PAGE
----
The news lately feels like it’s been swamped with politics, at least from where I’m standing in Europe. The Danish general election has just wrapped up, Italy elected a far-right President in a snap election a month ago, the UK is cycling through prime ministers at an alarming rate, the US midterm election is happening today, and so on and so forth. With the amount of political discourse online, it’s hard to escape its constant onslaught, and pick out the truth from the lies. In addition, people’s reactions to those with differing opinions (especially political), are becoming less and less civilised. Friends and households who were once able to cast opposing votes in peace, can now be at each others’ throats. Social Media riles us up with violent discourse, extremist views, and misinformation that is fed to us on our feeds, and it affects how we vote.
We have influence from outside sources.
There are multiple examples of state-sponsored misinformation campaigns targeting the elections, referendums, etc. of other countries. The goal is to encourage people to vote for the candidates that would best suit their interests. They erode trust in the media and public officials and control social media trends.
The most prominent examples of this over the past few years come from Russia, whose interference in the 2016 presidential election in the US and the Brexit vote in the UK was well documented. Their online misinformation activities didn’t stop there of course. Throughout their invasion of Ukraine they have tried to alter the narrative of the invasion, and erode Western support for Ukraine. Most recently, a cybersecurity group spotted their misinformation campaign in use for the midterm vote in the US today. Social media accounts linked to Russian interference in the 2016 and 2020 presidential elections are once again posing as enraged American conservative voters, railing against Democratic representatives. In addition for this year, there is also the goal of removing American military and financial support from Ukraine, by reducing support from the public. Social Media companies are either unable, or unwilling, to stop them.
We have influence from the Parties and Candidates themselves.
Despite evidence of interference in elections by the Kremlin and others, the most effective propaganda and misinformation campaigns are home-made. The public are more likely to believe what they’re told by local and familiar people. Of course we can never guarantee that those closest to us are telling the truth.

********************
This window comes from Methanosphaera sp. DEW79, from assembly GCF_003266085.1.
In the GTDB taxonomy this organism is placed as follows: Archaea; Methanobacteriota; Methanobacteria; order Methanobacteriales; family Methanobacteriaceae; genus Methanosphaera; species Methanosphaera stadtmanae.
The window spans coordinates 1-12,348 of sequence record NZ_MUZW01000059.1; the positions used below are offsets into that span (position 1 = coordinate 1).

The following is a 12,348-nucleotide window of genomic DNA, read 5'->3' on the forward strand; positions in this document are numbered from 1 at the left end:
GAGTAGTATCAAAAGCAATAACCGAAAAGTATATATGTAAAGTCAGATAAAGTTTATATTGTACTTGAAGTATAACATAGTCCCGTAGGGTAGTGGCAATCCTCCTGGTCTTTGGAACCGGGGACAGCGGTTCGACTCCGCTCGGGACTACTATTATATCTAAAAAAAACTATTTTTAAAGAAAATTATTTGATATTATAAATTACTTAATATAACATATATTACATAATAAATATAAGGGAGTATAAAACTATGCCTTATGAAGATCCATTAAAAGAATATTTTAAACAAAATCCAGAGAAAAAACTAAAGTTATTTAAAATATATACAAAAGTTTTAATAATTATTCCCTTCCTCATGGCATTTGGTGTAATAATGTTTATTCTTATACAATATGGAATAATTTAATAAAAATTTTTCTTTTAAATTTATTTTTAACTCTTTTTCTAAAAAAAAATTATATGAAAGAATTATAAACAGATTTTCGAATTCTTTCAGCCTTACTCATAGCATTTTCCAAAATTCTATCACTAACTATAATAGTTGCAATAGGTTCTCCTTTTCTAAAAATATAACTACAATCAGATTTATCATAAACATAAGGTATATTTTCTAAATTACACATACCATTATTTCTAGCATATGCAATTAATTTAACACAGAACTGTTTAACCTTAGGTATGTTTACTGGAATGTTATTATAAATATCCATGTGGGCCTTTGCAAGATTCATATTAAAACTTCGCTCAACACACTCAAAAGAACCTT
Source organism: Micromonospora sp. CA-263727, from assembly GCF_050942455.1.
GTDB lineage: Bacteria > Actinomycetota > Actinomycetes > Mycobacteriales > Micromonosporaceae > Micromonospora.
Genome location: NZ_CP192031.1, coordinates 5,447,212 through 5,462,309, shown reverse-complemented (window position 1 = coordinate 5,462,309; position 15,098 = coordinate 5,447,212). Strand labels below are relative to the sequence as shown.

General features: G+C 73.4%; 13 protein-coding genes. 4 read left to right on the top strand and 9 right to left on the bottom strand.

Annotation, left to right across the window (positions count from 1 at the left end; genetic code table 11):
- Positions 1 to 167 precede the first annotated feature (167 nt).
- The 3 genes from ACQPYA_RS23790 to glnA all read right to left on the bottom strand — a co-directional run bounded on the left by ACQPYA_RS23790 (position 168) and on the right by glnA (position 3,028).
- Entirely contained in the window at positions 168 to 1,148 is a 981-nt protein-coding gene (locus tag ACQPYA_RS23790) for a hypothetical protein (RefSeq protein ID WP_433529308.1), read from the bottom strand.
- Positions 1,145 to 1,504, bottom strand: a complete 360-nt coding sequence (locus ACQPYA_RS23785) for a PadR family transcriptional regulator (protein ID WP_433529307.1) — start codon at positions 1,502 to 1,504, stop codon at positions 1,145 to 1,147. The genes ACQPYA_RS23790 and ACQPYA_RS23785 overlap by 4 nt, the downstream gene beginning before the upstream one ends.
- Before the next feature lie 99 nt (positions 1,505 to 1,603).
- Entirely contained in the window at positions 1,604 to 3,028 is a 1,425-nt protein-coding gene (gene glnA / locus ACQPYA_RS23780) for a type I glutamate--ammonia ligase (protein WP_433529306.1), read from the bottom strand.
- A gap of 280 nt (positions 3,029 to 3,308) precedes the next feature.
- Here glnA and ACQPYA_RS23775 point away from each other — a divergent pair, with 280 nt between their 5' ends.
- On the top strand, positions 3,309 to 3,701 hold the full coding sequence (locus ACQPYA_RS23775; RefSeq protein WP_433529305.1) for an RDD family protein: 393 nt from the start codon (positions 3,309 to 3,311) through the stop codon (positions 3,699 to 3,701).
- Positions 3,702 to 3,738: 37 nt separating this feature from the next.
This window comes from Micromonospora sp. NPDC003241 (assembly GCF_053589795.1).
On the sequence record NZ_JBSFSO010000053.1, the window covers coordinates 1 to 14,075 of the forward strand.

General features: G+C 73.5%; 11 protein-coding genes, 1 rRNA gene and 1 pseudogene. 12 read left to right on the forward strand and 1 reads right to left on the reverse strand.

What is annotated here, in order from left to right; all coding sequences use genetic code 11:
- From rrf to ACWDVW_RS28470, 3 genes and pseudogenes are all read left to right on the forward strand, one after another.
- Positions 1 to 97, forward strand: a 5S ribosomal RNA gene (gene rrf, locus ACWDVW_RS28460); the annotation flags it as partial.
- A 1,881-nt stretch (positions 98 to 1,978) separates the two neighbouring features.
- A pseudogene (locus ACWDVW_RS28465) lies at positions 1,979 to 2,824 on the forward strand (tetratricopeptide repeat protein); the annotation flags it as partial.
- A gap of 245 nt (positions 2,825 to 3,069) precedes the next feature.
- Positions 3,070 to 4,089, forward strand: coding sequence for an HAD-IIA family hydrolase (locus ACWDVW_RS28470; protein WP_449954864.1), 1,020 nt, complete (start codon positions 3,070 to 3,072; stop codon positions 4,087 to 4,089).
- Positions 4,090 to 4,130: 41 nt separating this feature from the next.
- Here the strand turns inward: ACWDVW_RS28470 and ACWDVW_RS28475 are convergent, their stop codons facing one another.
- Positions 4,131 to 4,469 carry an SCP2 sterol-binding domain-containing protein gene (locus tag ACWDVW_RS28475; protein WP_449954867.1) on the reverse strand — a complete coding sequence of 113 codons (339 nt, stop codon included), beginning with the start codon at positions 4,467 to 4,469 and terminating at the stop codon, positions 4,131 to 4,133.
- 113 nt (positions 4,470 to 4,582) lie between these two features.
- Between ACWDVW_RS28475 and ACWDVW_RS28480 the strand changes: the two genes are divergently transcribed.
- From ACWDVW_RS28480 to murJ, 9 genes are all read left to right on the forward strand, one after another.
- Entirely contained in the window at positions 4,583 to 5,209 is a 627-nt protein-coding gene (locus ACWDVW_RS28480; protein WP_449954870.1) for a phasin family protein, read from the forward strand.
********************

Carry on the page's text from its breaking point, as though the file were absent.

My first example of this is the British far-right fascist party Britain First, who are famed for their wide use of fake news in their hate-filled activism campaigns. Now, you may question the influence of a small group of outlying extremists. However, online in where their power lies. Before being banned from a couple of major social media networks for spreading misinformation and hate, their accounts were allegedly protected from being removed by the platforms, because of their wild popularity and the advertising revenue they brought in. Eventually, and arguably after pressure from the public, they banned the accounts. Is that the end of it? Of course not. The recent takeover of a certain social media network by an individual claiming to support “free-speech” has seen their accounts re-instated. They can once again freely spread their disturbing ideologies.
My second example is from studies done just before the recent Italian election. Data from the social media analytics firm CrowdTangle shows the the majority of social media accounts sowing seeds of misinformation in the lead up to the election were Italian in origin. The information came from Italian politicians and the Italian media. This meant that the Italian public were more likely to believe the information they were receiving. The content increased anti-immigrant sentiment, attacked the EU and showed support for the Russian invasion of Ukraine. Considering the result of this election was Italy’s biggest political shift to the Right since WWII, we can safely assume that this social media campaign had an effect.
There’s a better way for us to engage with politics.
And that, as I’m sure you’ve guessed, is away from social media. The bulk of misinformation we come across is what is circulated on social media. Algorithms are designed to show us posts we’ll linger on and interactive with. Unfortunately for us, that tends to be the most extreme and inflammatory content. Nothing is more extreme and inflammatory than lies created to be so. Of course, we can’t guarantee that what politicians tell us on TV and in newspapers is true either. However, it’s much easier to detach from these forms of media. A step back from the discourse can allow time to breath and think critically about the information presented to you. It’s also less likely you’ll come across the most extreme and disturbing content and behaviour away from the internet.
LifeBonder’s goal is exactly this: To get us offline and into healthier, more fulfilling lives. LifeBonder acts as a social media platform that focuses on meeting people in real life, offline. We can move our focus into the Mesaverse, a deeper reality, rather than the increasingly clouded and divisive Metaverse. Take control of your vote again.